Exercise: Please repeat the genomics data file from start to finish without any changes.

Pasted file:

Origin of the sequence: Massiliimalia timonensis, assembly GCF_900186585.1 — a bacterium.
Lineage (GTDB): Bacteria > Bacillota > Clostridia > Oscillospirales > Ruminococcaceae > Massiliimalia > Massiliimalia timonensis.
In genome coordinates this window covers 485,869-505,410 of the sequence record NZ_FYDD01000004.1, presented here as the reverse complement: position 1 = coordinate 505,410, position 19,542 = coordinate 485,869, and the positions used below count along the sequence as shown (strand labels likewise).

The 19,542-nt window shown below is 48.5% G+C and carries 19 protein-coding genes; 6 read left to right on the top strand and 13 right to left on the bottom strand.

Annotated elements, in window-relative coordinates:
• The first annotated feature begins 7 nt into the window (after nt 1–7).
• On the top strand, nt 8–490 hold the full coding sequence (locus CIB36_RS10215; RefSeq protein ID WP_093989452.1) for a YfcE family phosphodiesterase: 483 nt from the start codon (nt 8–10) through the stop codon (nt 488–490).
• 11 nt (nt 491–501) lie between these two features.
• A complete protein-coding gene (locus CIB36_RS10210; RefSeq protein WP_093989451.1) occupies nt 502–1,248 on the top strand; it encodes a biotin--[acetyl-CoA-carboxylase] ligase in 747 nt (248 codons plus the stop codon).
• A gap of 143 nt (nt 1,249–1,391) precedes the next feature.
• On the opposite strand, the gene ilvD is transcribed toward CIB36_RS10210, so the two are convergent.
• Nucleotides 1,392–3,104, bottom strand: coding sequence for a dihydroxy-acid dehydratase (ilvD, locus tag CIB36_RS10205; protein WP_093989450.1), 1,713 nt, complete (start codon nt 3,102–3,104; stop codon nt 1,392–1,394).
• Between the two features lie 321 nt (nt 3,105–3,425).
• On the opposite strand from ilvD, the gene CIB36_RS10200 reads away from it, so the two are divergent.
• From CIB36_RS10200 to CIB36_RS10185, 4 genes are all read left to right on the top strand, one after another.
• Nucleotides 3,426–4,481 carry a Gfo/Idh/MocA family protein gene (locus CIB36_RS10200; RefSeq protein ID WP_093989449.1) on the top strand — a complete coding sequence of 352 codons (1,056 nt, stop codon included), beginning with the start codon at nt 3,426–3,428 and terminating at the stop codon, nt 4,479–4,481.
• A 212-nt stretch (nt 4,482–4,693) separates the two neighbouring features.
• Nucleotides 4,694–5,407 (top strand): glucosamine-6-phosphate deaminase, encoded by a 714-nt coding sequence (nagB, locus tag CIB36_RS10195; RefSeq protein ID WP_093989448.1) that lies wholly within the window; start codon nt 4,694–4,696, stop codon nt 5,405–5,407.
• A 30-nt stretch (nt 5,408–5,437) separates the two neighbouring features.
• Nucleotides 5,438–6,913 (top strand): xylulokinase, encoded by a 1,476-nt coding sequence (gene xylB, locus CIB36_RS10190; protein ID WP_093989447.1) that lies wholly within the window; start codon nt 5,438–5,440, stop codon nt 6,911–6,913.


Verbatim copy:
Origin of the sequence: Massiliimalia timonensis, assembly GCF_900186585.1 — a bacterium.
Lineage (GTDB): Bacteria > Bacillota > Clostridia > Oscillospirales > Ruminococcaceae > Massiliimalia > Massiliimalia timonensis.
In genome coordinates this window covers 485,869-505,410 of the sequence record NZ_FYDD01000004.1, presented here as the reverse complement: position 1 = coordinate 505,410, position 19,542 = coordinate 485,869, and the positions used below count along the sequence as shown (strand labels likewise).

The 19,542-nt window shown below is 48.5% G+C and carries 19 protein-coding genes; 6 read left to right on the top strand and 13 right to left on the bottom strand.

Annotated elements, in window-relative coordinates:
• The first annotated feature begins 7 nt into the window (after nt 1–7).
• On the top strand, nt 8–490 hold the full coding sequence (locus CIB36_RS10215; RefSeq protein ID WP_093989452.1) for a YfcE family phosphodiesterase: 483 nt from the start codon (nt 8–10) through the stop codon (nt 488–490).
• 11 nt (nt 491–501) lie between these two features.
• A complete protein-coding gene (locus CIB36_RS10210; RefSeq protein WP_093989451.1) occupies nt 502–1,248 on the top strand; it encodes a biotin--[acetyl-CoA-carboxylase] ligase in 747 nt (248 codons plus the stop codon).
• A gap of 143 nt (nt 1,249–1,391) precedes the next feature.
• On the opposite strand, the gene ilvD is transcribed toward CIB36_RS10210, so the two are convergent.
• Nucleotides 1,392–3,104, bottom strand: coding sequence for a dihydroxy-acid dehydratase (ilvD, locus tag CIB36_RS10205; protein WP_093989450.1), 1,713 nt, complete (start codon nt 3,102–3,104; stop codon nt 1,392–1,394).
• Between the two features lie 321 nt (nt 3,105–3,425).
• On the opposite strand from ilvD, the gene CIB36_RS10200 reads away from it, so the two are divergent.
• From CIB36_RS10200 to CIB36_RS10185, 4 genes are all read left to right on the top strand, one after another.
• Nucleotides 3,426–4,481 carry a Gfo/Idh/MocA family protein gene (locus CIB36_RS10200; RefSeq protein ID WP_093989449.1) on the top strand — a complete coding sequence of 352 codons (1,056 nt, stop codon included), beginning with the start codon at nt 3,426–3,428 and terminating at the stop codon, nt 4,479–4,481.
• A 212-nt stretch (nt 4,482–4,693) separates the two neighbouring features.
• Nucleotides 4,694–5,407 (top strand): glucosamine-6-phosphate deaminase, encoded by a 714-nt coding sequence (nagB, locus tag CIB36_RS10195; RefSeq protein ID WP_093989448.1) that lies wholly within the window; start codon nt 4,694–4,696, stop codon nt 5,405–5,407.
• A 30-nt stretch (nt 5,408–5,437) separates the two neighbouring features.
• Nucleotides 5,438–6,913 (top strand): xylulokinase, encoded by a 1,476-nt coding sequence (gene xylB, locus CIB36_RS10190; protein ID WP_093989447.1) that lies wholly within the window; start codon nt 5,438–5,440, stop codon nt 6,911–6,913.